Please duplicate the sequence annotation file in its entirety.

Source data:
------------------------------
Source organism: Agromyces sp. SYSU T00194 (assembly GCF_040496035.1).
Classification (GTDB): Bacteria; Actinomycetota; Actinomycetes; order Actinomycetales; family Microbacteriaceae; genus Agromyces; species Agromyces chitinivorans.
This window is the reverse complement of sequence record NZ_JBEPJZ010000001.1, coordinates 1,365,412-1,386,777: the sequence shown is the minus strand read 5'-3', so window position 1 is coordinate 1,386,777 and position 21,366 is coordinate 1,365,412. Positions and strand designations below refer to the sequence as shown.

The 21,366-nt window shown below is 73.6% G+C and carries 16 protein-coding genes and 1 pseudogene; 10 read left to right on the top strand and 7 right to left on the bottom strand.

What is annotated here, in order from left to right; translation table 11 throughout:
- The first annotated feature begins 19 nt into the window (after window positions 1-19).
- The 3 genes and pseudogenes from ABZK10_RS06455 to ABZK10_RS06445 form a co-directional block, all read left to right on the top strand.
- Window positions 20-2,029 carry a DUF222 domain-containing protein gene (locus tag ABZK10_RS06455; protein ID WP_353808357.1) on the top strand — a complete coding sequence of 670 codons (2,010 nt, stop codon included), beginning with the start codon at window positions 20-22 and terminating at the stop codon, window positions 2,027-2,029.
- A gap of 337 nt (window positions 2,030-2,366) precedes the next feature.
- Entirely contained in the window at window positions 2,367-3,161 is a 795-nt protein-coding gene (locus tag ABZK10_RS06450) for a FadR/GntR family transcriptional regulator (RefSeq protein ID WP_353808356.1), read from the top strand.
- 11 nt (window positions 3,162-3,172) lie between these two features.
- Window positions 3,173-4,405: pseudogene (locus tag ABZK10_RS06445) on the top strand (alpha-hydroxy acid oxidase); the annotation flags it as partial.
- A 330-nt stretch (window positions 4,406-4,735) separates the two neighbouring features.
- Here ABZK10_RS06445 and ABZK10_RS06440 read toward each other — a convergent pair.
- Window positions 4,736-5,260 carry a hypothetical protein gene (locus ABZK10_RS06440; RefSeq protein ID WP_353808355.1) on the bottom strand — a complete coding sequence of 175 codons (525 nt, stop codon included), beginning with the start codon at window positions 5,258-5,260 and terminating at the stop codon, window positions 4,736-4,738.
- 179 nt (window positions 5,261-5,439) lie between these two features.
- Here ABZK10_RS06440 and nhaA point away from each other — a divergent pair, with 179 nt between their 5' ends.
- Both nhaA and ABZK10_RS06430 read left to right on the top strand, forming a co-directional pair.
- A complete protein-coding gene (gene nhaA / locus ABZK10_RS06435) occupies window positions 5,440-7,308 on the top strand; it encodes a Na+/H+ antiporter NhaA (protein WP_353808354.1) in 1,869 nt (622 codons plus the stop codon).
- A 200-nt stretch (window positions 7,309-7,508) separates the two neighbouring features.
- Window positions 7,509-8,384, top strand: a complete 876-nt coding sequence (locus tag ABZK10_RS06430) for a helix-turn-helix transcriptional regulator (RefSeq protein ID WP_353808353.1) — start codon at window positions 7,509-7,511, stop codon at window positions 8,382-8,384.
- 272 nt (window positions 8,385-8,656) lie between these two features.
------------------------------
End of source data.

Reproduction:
Source organism: Agromyces sp. SYSU T00194 (assembly GCF_040496035.1).
Classification (GTDB): Bacteria; Actinomycetota; Actinomycetes; order Actinomycetales; family Microbacteriaceae; genus Agromyces; species Agromyces chitinivorans.
This window is the reverse complement of sequence record NZ_JBEPJZ010000001.1, coordinates 1,365,412-1,386,777: the sequence shown is the minus strand read 5'-3', so window position 1 is coordinate 1,386,777 and position 21,366 is coordinate 1,365,412. Positions and strand designations below refer to the sequence as shown.

The 21,366-nt window shown below is 73.6% G+C and carries 16 protein-coding genes and 1 pseudogene; 10 read left to right on the top strand and 7 right to left on the bottom strand.

What is annotated here, in order from left to right; translation table 11 throughout:
- The first annotated feature begins 19 nt into the window (after window positions 1-19).
- The 3 genes and pseudogenes from ABZK10_RS06455 to ABZK10_RS06445 form a co-directional block, all read left to right on the top strand.
- Window positions 20-2,029 carry a DUF222 domain-containing protein gene (locus tag ABZK10_RS06455; protein ID WP_353808357.1) on the top strand — a complete coding sequence of 670 codons (2,010 nt, stop codon included), beginning with the start codon at window positions 20-22 and terminating at the stop codon, window positions 2,027-2,029.
- A gap of 337 nt (window positions 2,030-2,366) precedes the next feature.
- Entirely contained in the window at window positions 2,367-3,161 is a 795-nt protein-coding gene (locus tag ABZK10_RS06450) for a FadR/GntR family transcriptional regulator (RefSeq protein ID WP_353808356.1), read from the top strand.
- 11 nt (window positions 3,162-3,172) lie between these two features.
- Window positions 3,173-4,405: pseudogene (locus tag ABZK10_RS06445) on the top strand (alpha-hydroxy acid oxidase); the annotation flags it as partial.
- A 330-nt stretch (window positions 4,406-4,735) separates the two neighbouring features.
- Here ABZK10_RS06445 and ABZK10_RS06440 read toward each other — a convergent pair.
- Window positions 4,736-5,260 carry a hypothetical protein gene (locus ABZK10_RS06440; RefSeq protein ID WP_353808355.1) on the bottom strand — a complete coding sequence of 175 codons (525 nt, stop codon included), beginning with the start codon at window positions 5,258-5,260 and terminating at the stop codon, window positions 4,736-4,738.
- 179 nt (window positions 5,261-5,439) lie between these two features.
- Here ABZK10_RS06440 and nhaA point away from each other — a divergent pair, with 179 nt between their 5' ends.
- Both nhaA and ABZK10_RS06430 read left to right on the top strand, forming a co-directional pair.
- A complete protein-coding gene (gene nhaA / locus ABZK10_RS06435) occupies window positions 5,440-7,308 on the top strand; it encodes a Na+/H+ antiporter NhaA (protein WP_353808354.1) in 1,869 nt (622 codons plus the stop codon).
- A 200-nt stretch (window positions 7,309-7,508) separates the two neighbouring features.
- Window positions 7,509-8,384, top strand: a complete 876-nt coding sequence (locus tag ABZK10_RS06430) for a helix-turn-helix transcriptional regulator (RefSeq protein ID WP_353808353.1) — start codon at window positions 7,509-7,511, stop codon at window positions 8,382-8,384.
- 272 nt (window positions 8,385-8,656) lie between these two features.